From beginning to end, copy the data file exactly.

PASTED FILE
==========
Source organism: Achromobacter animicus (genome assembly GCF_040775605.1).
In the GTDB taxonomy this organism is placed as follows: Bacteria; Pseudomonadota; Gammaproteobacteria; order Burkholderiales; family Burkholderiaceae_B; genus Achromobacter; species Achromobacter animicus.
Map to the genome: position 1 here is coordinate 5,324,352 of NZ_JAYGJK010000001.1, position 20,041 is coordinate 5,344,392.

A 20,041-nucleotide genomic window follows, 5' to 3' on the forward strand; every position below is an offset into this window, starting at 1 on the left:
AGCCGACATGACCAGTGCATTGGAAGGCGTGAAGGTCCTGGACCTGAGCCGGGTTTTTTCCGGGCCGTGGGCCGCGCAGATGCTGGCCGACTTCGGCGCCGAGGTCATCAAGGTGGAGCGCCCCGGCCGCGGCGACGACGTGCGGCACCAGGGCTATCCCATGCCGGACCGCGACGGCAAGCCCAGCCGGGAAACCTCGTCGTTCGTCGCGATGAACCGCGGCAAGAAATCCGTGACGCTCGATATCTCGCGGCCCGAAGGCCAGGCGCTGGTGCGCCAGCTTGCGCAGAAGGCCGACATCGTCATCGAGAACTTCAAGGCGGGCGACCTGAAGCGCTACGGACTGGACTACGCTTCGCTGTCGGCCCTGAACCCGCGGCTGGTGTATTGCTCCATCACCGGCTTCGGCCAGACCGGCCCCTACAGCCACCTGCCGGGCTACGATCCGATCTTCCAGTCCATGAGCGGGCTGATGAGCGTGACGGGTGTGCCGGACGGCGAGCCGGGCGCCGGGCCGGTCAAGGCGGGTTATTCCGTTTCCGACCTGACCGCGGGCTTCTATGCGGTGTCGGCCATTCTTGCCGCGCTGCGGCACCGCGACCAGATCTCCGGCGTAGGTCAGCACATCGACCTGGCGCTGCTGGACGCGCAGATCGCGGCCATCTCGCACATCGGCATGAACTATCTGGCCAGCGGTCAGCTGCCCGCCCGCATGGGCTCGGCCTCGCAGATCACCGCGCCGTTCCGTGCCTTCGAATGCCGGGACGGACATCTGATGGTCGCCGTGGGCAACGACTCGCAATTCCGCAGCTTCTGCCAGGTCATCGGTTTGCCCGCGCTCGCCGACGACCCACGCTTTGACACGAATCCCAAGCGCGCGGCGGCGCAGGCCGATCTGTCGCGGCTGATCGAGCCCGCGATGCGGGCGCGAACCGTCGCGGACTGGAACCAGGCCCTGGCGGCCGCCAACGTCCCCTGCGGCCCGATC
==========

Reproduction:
Source organism: Achromobacter animicus (genome assembly GCF_040775605.1).
In the GTDB taxonomy this organism is placed as follows: Bacteria; Pseudomonadota; Gammaproteobacteria; order Burkholderiales; family Burkholderiaceae_B; genus Achromobacter; species Achromobacter animicus.
Map to the genome: position 1 here is coordinate 5,324,352 of NZ_JAYGJK010000001.1, position 20,041 is coordinate 5,344,392.

A 20,041-nucleotide genomic window follows, 5' to 3' on the forward strand; every position below is an offset into this window, starting at 1 on the left:
AGCCGACATGACCAGTGCATTGGAAGGCGTGAAGGTCCTGGACCTGAGCCGGGTTTTTTCCGGGCCGTGGGCCGCGCAGATGCTGGCCGACTTCGGCGCCGAGGTCATCAAGGTGGAGCGCCCCGGCCGCGGCGACGACGTGCGGCACCAGGGCTATCCCATGCCGGACCGCGACGGCAAGCCCAGCCGGGAAACCTCGTCGTTCGTCGCGATGAACCGCGGCAAGAAATCCGTGACGCTCGATATCTCGCGGCCCGAAGGCCAGGCGCTGGTGCGCCAGCTTGCGCAGAAGGCCGACATCGTCATCGAGAACTTCAAGGCGGGCGACCTGAAGCGCTACGGACTGGACTACGCTTCGCTGTCGGCCCTGAACCCGCGGCTGGTGTATTGCTCCATCACCGGCTTCGGCCAGACCGGCCCCTACAGCCACCTGCCGGGCTACGATCCGATCTTCCAGTCCATGAGCGGGCTGATGAGCGTGACGGGTGTGCCGGACGGCGAGCCGGGCGCCGGGCCGGTCAAGGCGGGTTATTCCGTTTCCGACCTGACCGCGGGCTTCTATGCGGTGTCGGCCATTCTTGCCGCGCTGCGGCACCGCGACCAGATCTCCGGCGTAGGTCAGCACATCGACCTGGCGCTGCTGGACGCGCAGATCGCGGCCATCTCGCACATCGGCATGAACTATCTGGCCAGCGGTCAGCTGCCCGCCCGCATGGGCTCGGCCTCGCAGATCACCGCGCCGTTCCGTGCCTTCGAATGCCGGGACGGACATCTGATGGTCGCCGTGGGCAACGACTCGCAATTCCGCAGCTTCTGCCAGGTCATCGGTTTGCCCGCGCTCGCCGACGACCCACGCTTTGACACGAATCCCAAGCGCGCGGCGGCGCAGGCCGATCTGTCGCGGCTGATCGAGCCCGCGATGCGGGCGCGAACCGTCGCGGACTGGAACCAGGCCCTGGCGGCCGCCAACGTCCCCTGCGGCCCGATC